Current safeguards approaches used by the International Atomic Energy Agency (IAEA) at gas centrifuge enrichment plants (GCEPs) need enhancement in order to verify declared low-enriched (LEU) production, detect undeclared LEU production and detect highly enriched uranium (HEU) production with adequate detection probability using nondestructive assay (NDA) techniques. At present inspectors use attended systems, systems needing the presence of an inspector for operation, during inspections to verify the mass and {sup 235}U enrichment of declared UF{sub 6} containers used in the process of enrichment at GCEPs. In verifying declared LEU production, the inspectors also take samples for off-site destructive assay (DA) which provide accurate data, with 0.1% to 0.5% measurement uncertainty, on the enrichment of the UF{sub 6} feed, tails, and product. However, taking samples of UF{sub 6} for off-site analysis is a much more labor and resource intensive exercise for the operator and inspector. Furthermore, the operator must ship the samples off-site to the IAEA laboratory which delays the timeliness of results and interruptions to the continuity of knowledge (CofK) of the samples during their storage and transit. This paper contains an analysis of possible improvements in unattended and attended NDA systems such as process monitoring and possible on-site analysis of DA samples that could reduce the uncertainty of the inspector's measurements and provide more effective and efficient IAEA GCEPs safeguards. We also introduce examples advanced safeguards systems that could be assembled for unattended operation.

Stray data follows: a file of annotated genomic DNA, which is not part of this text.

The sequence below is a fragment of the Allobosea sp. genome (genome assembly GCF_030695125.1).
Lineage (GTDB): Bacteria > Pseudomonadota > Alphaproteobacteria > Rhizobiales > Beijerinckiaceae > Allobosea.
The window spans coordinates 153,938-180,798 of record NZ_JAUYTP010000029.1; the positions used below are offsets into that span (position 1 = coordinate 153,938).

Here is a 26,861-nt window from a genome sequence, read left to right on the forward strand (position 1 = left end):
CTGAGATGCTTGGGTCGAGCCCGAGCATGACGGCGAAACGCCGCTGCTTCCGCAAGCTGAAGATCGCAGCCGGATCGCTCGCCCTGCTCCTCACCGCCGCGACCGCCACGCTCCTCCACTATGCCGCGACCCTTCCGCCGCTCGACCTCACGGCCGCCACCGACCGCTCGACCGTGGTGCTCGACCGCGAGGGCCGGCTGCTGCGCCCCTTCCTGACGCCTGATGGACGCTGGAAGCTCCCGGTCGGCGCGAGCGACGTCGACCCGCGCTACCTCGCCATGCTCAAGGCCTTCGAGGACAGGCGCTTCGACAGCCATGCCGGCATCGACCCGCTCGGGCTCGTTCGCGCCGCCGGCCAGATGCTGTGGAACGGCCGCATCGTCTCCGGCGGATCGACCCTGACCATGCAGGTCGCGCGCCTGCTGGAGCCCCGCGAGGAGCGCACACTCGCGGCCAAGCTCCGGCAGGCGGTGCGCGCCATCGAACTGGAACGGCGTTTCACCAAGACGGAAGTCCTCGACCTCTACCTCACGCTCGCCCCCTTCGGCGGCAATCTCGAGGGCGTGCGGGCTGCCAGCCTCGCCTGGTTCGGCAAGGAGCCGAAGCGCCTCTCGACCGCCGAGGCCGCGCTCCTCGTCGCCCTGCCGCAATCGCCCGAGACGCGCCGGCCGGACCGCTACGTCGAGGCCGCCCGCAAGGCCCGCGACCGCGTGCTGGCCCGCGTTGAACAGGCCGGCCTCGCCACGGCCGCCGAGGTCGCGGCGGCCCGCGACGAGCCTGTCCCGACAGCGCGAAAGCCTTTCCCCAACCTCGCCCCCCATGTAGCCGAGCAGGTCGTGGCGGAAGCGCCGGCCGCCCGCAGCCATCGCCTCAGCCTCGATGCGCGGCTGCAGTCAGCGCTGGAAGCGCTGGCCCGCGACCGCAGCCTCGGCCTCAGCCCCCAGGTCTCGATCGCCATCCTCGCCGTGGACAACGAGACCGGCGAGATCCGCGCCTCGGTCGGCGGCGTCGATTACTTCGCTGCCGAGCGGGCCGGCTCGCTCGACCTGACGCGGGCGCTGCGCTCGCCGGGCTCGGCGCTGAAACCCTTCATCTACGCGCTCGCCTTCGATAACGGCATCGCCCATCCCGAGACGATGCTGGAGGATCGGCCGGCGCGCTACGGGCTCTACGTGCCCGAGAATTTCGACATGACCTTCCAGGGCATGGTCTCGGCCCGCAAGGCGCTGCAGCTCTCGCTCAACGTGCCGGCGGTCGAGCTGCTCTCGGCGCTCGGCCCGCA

6. Natural Gas Processing Plants in the United States: 2010 Update...

    Gasoline and Diesel Fuel Update (EIA)

    3. Btu Content at Plant Inlets for Processing Plants in the United States, 2009 Minimum Annual Btu Content Maximum Annual Btu Content Average Annual Btu Content Alaska 850 1071 985...

  7. Synthesis Gas Demonstration Plant, Baskett, Kentucky: environmental report

    SciTech Connect (OSTI)

    1980-01-01

    A summary of the potential environmental impacts of the construction and operation of the proposed plant is presented. The construction and operation of the plant are discussed in detail.

  8. Gas treatment and by-products recovery of Thailand`s first coke plant

    SciTech Connect (OSTI)

    Diemer, P.E.; Seyfferth, W.

    1997-12-31